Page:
Work Like an Arminian, Sleep Like a Calvinist?
It was the topic of Ask Pastor John episode 143, and it became the most played episode we released in the last two weeks.
The slogan, “work like an Arminian, sleep like a Calvinist,” initially may sound humorous, but it’s also unhelpful, says Pastor John.
The reason I don’t like saying, “work like an Arminian, sleep like a Calvinist,” is because I think it’s misleading. . . . It is historically false to imply that Calvinism produced less work than others. The Protestant work ethic was begotten by the Reformed vision of reality, and it built the modern world we know. So my preference would be a slogan like this: “Work like a Calvinist, play like a Calvinist, sleep like a Calvinist — out-produce, out-play, out-dream everyone by trusting in your sovereign God.”
Listen to the full episode.
And here are the other episodes we released in the past two weeks in descending order, based on plays and downloads (click on the hyperlinked titles to listen).
Excommunication is doubly redemptive. It is redemptive for the church so that the truth of the gospel and its power not be lost by pretending people are believers when they don’t bear any fruit. And it is redemptive for the person who is being excommunicated because we see in Scripture that the aim of this ostracism is redemptive. That is, we want them to be brought to repentance and restored to the church. And to that end, we do talk to them. We do reach out like we would to any unbeliever in love. And we would happily lay down our lives that they would repent. There is nothing ugly or hostile in this. This is all designed to do everything the church can do to keep itself true and authentic and holy and pure, and to love people back to the Savior.
I would say: John Piper, look at the mystery of what this means for your love of this woman. This is a bottomless ocean of wisdom for you: love her like Christ loves the Church. ... Love her to make her lovely. You don’t love her merely because she is lovely. ... And then I would say: Let this, John Piper, be a breaking of your heart, that you do not love her like this. Let this drive you to Christ for forgiveness and for justification and for renewal.
First of all, I would want to ask: is your husband a believer? It sounds like he is, but does he want to honor Christ above all? Does he want his mind and heart to be pure and full of what is true and honorable and just and pure and lovely and commendable and excellent and worthy of praise (Philippians 4:8)? Does he believe that sin killed Jesus? That this woman taking off her clothes in order to make a movie more racy and get a lower rating and a higher attendance — that that sin killed Jesus? Is he okay with that, okay watching that, okay endorsing that, okay making light of that? And does he realize that Jesus died to kill sin? So this sin killed Jesus, and Jesus died to kill this sin, and here you are playing with it as though it doesn’t matter. Does he agree with that? That would be my starting point.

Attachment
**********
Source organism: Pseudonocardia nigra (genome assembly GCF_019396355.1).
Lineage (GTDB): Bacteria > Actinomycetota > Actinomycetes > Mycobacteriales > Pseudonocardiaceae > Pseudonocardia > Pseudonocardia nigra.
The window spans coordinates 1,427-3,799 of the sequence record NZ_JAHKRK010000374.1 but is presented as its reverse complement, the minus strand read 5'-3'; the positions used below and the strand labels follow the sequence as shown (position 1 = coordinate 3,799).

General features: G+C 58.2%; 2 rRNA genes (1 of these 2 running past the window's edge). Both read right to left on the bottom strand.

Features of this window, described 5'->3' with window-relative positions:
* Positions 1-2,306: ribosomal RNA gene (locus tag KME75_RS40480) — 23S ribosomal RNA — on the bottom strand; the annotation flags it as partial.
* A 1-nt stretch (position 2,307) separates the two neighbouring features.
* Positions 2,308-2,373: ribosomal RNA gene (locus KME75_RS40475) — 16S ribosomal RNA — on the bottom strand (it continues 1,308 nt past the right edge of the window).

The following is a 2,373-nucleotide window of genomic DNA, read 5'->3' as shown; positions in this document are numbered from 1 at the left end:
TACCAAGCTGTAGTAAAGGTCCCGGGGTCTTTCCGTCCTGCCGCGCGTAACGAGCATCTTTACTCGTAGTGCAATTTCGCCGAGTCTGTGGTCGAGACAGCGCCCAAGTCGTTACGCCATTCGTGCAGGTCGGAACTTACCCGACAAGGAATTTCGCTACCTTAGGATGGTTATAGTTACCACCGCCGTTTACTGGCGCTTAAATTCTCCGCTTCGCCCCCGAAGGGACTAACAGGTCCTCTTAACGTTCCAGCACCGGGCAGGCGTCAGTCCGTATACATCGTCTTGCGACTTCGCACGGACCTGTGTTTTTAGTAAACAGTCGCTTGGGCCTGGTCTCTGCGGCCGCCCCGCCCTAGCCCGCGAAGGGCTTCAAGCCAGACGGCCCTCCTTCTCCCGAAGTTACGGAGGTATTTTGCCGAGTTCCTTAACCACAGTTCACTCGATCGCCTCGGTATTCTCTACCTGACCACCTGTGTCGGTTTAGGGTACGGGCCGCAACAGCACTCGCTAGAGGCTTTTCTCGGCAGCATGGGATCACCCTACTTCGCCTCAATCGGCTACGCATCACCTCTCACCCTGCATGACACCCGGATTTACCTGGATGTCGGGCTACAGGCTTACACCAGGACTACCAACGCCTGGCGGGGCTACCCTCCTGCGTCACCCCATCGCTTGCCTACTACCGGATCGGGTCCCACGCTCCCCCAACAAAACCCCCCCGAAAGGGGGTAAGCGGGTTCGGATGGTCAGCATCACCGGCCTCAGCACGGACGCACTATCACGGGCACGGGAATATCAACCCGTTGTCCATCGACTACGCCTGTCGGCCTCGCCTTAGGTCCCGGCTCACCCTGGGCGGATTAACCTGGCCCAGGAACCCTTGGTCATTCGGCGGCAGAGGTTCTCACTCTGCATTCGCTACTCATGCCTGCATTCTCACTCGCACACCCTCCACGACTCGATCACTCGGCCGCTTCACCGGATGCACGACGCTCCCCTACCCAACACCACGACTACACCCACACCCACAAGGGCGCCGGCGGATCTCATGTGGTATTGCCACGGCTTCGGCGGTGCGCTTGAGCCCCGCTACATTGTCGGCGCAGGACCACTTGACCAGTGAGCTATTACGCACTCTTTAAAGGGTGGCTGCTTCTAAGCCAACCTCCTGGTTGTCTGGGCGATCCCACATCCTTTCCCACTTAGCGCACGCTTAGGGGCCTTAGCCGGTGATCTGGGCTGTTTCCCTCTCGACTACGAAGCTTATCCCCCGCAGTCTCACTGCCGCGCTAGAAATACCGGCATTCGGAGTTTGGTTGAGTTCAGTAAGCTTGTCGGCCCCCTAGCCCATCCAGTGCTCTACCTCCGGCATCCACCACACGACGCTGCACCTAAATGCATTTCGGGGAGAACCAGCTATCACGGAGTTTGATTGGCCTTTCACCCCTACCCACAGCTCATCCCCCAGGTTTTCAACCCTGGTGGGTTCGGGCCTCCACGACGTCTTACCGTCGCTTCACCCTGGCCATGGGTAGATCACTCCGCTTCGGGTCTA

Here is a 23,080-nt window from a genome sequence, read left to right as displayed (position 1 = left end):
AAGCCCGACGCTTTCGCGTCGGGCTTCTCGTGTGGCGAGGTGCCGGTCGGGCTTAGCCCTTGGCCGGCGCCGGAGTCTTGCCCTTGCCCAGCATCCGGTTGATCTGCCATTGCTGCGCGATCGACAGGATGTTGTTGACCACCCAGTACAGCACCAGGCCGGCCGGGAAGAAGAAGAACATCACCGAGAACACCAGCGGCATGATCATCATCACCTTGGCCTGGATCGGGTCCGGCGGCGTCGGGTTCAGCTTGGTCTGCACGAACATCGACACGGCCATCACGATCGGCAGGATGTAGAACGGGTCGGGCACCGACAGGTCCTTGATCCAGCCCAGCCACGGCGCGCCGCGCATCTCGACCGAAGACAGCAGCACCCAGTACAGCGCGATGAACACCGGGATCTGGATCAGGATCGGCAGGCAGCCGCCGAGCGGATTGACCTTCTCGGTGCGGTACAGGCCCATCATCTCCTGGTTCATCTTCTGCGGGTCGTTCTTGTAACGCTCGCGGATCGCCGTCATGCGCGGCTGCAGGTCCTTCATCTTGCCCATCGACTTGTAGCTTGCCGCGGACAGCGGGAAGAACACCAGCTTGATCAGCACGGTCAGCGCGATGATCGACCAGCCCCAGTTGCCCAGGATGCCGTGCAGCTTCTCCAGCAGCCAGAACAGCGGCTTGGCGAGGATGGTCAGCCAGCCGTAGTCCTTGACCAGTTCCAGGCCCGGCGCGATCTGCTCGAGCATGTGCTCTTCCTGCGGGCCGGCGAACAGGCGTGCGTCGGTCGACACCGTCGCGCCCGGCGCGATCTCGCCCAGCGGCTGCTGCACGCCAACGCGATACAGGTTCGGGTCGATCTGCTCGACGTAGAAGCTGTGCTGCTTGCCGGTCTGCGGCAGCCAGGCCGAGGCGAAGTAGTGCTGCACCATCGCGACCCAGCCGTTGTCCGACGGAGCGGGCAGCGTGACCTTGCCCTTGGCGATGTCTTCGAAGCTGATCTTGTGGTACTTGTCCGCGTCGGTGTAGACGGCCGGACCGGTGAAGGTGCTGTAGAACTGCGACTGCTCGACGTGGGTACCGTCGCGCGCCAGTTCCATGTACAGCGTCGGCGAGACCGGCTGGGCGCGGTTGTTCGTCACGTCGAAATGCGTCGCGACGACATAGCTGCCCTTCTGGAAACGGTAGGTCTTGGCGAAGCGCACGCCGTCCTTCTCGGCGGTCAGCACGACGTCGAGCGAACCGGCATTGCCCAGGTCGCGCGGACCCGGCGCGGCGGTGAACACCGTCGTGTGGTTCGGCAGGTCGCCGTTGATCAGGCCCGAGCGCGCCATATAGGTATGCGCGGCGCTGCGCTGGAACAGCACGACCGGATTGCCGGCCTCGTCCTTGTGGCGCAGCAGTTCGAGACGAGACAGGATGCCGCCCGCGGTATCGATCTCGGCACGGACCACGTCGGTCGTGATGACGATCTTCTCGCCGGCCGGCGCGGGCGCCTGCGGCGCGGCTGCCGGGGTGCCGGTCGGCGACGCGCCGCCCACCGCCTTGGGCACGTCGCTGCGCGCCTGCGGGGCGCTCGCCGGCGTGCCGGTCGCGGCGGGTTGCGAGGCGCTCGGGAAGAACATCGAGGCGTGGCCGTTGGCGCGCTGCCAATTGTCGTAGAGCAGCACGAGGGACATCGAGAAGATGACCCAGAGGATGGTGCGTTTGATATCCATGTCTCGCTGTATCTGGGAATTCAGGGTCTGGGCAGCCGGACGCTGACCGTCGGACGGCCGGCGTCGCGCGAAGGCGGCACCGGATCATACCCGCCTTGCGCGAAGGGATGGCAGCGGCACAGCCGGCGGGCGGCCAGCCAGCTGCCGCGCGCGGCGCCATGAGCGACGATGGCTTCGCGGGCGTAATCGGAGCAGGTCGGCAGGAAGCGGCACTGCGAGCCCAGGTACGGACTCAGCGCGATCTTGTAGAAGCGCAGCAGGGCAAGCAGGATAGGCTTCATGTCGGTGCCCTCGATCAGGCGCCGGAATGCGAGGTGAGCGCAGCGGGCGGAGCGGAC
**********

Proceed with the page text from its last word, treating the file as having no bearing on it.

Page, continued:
Lukewarm does not mean true Christians don’t have seasons of languishing. It doesn’t mean that. It means true saints don’t settle in with mediocrity and say, “I am rich. I am prospered. I need nothing. I’ll just do this religious thing and I’ll be fine.” No, no, no. A true Christian has an ongoing sense that in himself he is wretched, pitiable, poor, blind, naked, and ever turning to Jesus for gold and for clothing and for salve for his eyes (Revelation 3:15–18).
Our joy increases when others come to share it. Joy is not the kind of thing that if others get some, you get less. It is just the opposite. If my joy can expand to include you in it so that yours increases from mine, mine gets bigger. And so there is a built in protection against exclusivism. Christian joy has an expansive impulse to it because it knows that when others share it, it gets bigger. We are, after all, Christian Hedonists, we don’t exclude others. We want more and more and more people to be included in it, which is the opposite of selfishness.
The work of the Spirit leading us is the Spirit witnessing in our lives that we are God’s. His work provides evidences and that is what witnesses do — they give evidences of reality. So we look for what it means to be led by the Spirit. And if you go to Galatians 5:22–23, being led by the Spirit, walking by the Spirit, living by the Spirit is the same as bearing the fruit of the Spirit. So we look for love, joy, peace, patience, goodness, kindness. In other words, as we look at our lives, are there evidences that the Spirit is producing things that are contrary to a fallen, unbelieving, selfish, human nature? And I want to be real clear here. Never does the Bible say that the evidence is perfection.
At the root, being eaten up with a sinful jealousy is owing to a failure to be jealous enough for God getting all my affections and all my trust and all my allegiance so I can be stable and strong and restful in him.
Envy seems to be born of a restless heart that does not find God satisfying. So we are craving and yearning toward what somebody else has because God himself is not satisfying our soul.
One of God’s purposes in the Exodus and in the entrance into the Land with a stretching forth of his mighty arm in dividing the seas was so that the news would spread everywhere among all the nations. Yahweh, the God of Israel, is supremely mighty. Now that is what I mean by missions.
Ask Pastor John is a daily podcast series of 3–8 minute conversations released each weekday at 10:30am (EST) through the DG Facebook and Twitter feeds. You can tune in to the new episodes through the free Ask Pastor John mobile app for iPhone and Android. We’re currently hosting all the recordings on SoundCloud, a website making it easy to listen to several of the podcasts in one sitting. They’re also archived on the DG website and syndicated in iTunes.
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